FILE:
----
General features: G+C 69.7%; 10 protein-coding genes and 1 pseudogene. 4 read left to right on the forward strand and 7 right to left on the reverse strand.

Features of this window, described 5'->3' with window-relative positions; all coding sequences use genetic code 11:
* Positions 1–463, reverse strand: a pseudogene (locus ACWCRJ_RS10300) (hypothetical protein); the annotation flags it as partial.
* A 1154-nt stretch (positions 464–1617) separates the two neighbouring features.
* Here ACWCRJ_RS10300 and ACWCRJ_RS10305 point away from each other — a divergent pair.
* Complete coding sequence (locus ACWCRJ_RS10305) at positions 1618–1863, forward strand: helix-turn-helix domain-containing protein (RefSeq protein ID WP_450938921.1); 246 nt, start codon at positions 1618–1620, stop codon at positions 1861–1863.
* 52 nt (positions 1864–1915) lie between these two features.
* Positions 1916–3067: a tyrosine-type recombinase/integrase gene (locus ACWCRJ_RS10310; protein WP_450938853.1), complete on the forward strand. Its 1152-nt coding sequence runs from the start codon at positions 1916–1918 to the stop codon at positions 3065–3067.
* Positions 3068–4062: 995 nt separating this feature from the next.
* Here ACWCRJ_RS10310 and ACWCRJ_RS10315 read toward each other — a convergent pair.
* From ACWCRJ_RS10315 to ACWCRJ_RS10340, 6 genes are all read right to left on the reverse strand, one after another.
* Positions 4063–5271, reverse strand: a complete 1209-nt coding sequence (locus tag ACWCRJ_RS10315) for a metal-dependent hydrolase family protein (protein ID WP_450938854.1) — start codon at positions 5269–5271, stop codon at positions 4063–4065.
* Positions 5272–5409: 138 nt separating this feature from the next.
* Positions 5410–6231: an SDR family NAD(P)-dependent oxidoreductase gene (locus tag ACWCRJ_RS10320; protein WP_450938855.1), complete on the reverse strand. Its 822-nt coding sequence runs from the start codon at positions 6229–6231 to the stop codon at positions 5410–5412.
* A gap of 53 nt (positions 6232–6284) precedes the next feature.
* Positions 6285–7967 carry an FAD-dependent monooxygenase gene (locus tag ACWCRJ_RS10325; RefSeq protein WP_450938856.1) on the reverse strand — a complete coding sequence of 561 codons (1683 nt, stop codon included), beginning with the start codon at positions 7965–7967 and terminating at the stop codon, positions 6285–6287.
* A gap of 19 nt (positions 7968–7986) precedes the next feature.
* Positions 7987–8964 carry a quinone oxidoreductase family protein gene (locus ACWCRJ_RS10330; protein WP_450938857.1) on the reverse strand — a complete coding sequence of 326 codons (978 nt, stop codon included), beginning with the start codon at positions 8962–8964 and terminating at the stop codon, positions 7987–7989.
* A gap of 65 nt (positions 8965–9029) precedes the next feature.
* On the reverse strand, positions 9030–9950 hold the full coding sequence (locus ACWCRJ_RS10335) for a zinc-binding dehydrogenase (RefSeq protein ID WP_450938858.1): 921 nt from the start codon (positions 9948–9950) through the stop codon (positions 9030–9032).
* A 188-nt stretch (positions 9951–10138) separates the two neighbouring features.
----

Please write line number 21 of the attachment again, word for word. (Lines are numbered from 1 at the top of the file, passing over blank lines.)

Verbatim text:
* A 188-nt stretch (positions 9951–10138) separates the two neighbouring features.